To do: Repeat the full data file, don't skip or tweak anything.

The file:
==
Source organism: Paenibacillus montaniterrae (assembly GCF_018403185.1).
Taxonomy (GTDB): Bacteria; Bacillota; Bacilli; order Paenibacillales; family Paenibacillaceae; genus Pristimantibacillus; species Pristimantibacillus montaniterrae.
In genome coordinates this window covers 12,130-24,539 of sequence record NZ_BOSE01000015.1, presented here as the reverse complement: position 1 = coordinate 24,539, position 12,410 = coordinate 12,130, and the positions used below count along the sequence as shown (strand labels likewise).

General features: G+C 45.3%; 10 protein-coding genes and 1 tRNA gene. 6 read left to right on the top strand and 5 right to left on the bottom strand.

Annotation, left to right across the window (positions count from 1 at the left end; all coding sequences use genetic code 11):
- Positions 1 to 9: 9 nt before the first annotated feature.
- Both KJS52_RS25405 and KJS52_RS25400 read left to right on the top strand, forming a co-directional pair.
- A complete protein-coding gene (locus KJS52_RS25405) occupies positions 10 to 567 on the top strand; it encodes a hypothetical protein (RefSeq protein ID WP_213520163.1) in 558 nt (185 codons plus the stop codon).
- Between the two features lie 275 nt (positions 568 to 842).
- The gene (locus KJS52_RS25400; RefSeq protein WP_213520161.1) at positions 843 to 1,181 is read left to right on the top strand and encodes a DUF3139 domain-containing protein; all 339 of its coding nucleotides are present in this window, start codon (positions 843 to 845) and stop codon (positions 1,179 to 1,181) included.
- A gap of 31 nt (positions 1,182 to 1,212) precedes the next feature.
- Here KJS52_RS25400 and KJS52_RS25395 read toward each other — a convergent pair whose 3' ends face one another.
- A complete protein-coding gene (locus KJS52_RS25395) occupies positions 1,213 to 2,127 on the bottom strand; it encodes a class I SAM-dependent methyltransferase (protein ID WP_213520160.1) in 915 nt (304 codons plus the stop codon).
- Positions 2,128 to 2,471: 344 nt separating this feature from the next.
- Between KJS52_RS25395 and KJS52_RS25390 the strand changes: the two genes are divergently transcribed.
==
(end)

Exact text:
Source organism: Paenibacillus montaniterrae (assembly GCF_018403185.1).
Taxonomy (GTDB): Bacteria; Bacillota; Bacilli; order Paenibacillales; family Paenibacillaceae; genus Pristimantibacillus; species Pristimantibacillus montaniterrae.
In genome coordinates this window covers 12,130-24,539 of sequence record NZ_BOSE01000015.1, presented here as the reverse complement: position 1 = coordinate 24,539, position 12,410 = coordinate 12,130, and the positions used below count along the sequence as shown (strand labels likewise).

General features: G+C 45.3%; 10 protein-coding genes and 1 tRNA gene. 6 read left to right on the top strand and 5 right to left on the bottom strand.

Annotation, left to right across the window (positions count from 1 at the left end; all coding sequences use genetic code 11):
- Positions 1 to 9: 9 nt before the first annotated feature.
- Both KJS52_RS25405 and KJS52_RS25400 read left to right on the top strand, forming a co-directional pair.
- A complete protein-coding gene (locus KJS52_RS25405) occupies positions 10 to 567 on the top strand; it encodes a hypothetical protein (RefSeq protein ID WP_213520163.1) in 558 nt (185 codons plus the stop codon).
- Between the two features lie 275 nt (positions 568 to 842).
- The gene (locus KJS52_RS25400; RefSeq protein WP_213520161.1) at positions 843 to 1,181 is read left to right on the top strand and encodes a DUF3139 domain-containing protein; all 339 of its coding nucleotides are present in this window, start codon (positions 843 to 845) and stop codon (positions 1,179 to 1,181) included.
- A gap of 31 nt (positions 1,182 to 1,212) precedes the next feature.
- Here KJS52_RS25400 and KJS52_RS25395 read toward each other — a convergent pair whose 3' ends face one another.
- A complete protein-coding gene (locus KJS52_RS25395) occupies positions 1,213 to 2,127 on the bottom strand; it encodes a class I SAM-dependent methyltransferase (protein ID WP_213520160.1) in 915 nt (304 codons plus the stop codon).
- Positions 2,128 to 2,471: 344 nt separating this feature from the next.
- Between KJS52_RS25395 and KJS52_RS25390 the strand changes: the two genes are divergently transcribed.